Yes, sir.

David Berger:

And my analysis of these cases going right on through case in Borak, Wyandotte, Bivens, and T.I.M.E. and Amtrak is this.

It goes back to what Mr. Justice Pitney said in the Rigsby case, that where there is a federal statute and where has been a violation of that federal statute which imposes standards of conduct.

This Court will fashion a remedy to write that wrong and there’s nothing more, nothing startling about that.

That’s the old common law and indeed Judge Kirkpatrick in the Garden case, the Eastern District of Pennsylvania.

In 1946, decided the Landmark decision on whether or not a private person could bring a private cause of action for violation of Section 10 (b).

Now, that’s heavily in grand denial law.

But he addressed that question and went right back to Rigsby and cited the restatement of Torts.

That’s all it’s involved and —

William H. Rehnquist:

But aren’t the federal court’s jurisdiction isn’t to really create common law, the way the state courts says?

David Berger:

No, quite aggrieve Mr. Justice Rehnquist.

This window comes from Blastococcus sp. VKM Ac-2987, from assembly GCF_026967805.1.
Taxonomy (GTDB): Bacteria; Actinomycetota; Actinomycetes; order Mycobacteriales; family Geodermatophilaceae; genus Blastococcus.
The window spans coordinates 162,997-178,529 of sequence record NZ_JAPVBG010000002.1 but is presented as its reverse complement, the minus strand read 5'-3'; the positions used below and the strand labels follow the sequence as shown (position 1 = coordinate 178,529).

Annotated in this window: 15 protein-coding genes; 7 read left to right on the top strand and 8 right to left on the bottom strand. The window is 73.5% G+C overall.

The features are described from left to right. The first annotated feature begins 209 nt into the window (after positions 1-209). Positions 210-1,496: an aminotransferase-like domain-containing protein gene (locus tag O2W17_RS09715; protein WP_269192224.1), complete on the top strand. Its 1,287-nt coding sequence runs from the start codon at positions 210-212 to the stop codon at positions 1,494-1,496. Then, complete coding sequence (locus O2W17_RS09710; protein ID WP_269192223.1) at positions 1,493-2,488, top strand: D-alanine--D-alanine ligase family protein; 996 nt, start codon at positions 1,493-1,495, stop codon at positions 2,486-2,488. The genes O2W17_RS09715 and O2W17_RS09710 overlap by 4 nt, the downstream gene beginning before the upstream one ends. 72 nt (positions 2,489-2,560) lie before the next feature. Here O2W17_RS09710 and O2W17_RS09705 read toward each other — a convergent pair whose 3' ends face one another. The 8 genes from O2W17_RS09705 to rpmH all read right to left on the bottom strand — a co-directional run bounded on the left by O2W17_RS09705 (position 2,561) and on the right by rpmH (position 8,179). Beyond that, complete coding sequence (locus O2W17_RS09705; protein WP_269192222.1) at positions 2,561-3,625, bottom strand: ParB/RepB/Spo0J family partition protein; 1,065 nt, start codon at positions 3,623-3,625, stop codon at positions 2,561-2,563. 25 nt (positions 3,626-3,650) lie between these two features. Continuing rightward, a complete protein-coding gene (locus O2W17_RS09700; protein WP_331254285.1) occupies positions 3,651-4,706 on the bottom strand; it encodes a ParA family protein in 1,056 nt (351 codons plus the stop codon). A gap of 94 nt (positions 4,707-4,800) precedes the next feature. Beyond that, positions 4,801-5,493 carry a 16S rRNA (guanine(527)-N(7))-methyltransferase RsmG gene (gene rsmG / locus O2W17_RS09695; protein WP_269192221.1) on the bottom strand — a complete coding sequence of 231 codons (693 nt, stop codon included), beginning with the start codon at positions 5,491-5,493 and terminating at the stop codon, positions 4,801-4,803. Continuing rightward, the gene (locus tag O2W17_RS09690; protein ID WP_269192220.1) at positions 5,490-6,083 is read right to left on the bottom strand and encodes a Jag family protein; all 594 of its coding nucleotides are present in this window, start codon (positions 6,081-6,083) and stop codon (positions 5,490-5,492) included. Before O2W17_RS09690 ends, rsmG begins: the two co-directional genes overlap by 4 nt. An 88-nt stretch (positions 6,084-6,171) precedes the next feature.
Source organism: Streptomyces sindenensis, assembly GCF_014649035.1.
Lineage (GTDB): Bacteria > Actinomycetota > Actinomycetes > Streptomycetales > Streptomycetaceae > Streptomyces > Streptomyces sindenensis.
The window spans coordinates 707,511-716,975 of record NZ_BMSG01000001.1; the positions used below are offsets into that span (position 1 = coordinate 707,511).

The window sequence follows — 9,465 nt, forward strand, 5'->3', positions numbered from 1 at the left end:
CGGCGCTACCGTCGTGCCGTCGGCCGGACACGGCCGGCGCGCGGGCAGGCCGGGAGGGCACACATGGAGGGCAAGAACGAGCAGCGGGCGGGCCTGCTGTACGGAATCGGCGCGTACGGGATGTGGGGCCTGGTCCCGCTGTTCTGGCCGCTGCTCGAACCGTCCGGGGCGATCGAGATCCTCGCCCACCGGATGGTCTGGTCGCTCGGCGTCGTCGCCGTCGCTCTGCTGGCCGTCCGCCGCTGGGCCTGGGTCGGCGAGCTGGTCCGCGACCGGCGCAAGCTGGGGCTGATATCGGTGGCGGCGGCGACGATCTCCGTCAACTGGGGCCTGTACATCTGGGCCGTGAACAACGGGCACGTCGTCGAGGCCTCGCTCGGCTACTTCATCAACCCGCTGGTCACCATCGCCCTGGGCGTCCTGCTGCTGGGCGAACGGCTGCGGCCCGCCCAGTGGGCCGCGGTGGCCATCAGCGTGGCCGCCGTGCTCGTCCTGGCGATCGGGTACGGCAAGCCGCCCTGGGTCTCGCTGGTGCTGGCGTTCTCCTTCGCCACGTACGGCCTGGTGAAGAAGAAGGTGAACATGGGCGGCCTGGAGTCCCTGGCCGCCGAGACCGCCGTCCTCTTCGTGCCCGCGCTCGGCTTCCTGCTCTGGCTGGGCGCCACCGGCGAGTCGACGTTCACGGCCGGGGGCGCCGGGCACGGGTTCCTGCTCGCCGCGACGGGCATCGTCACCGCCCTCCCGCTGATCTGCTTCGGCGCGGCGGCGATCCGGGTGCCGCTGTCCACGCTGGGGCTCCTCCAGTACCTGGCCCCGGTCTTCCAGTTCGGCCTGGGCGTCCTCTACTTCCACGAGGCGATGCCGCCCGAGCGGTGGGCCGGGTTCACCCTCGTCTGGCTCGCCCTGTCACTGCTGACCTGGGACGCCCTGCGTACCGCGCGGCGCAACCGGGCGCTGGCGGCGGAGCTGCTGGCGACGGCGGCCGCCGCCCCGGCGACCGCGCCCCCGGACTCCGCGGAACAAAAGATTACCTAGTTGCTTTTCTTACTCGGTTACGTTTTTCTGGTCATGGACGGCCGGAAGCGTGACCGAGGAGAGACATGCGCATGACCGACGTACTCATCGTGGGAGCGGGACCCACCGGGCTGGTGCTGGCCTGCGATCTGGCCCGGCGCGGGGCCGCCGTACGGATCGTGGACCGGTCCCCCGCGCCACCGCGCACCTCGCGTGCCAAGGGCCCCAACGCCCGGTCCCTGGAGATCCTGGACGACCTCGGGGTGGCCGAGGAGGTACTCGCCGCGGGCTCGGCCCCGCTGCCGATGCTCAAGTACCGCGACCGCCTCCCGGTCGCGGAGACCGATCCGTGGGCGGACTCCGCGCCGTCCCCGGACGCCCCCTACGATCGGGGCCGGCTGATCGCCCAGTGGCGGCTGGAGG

But this is base on a violence of federal statute’s act.

William H. Rehnquist:

But you referred to it just like the common law.

It isn’t just like —

David Berger:

No.

The principle of the common law that where there is a violation which causes a wrong a corporal fashion and remedy, that’s all I meant.

Now, as I analyze these cases, they come down to this that the allowance that the Court will allow the person harmed by conduct which violates a federal statute which imposes standards of conduct.

If the allowance of the private cause of action will effectuate the underlying purpose of the statute and there’s nothing in the statute or the legislative history to preclude that.

That’s my analysis.

Now, —

Warren E. Burger: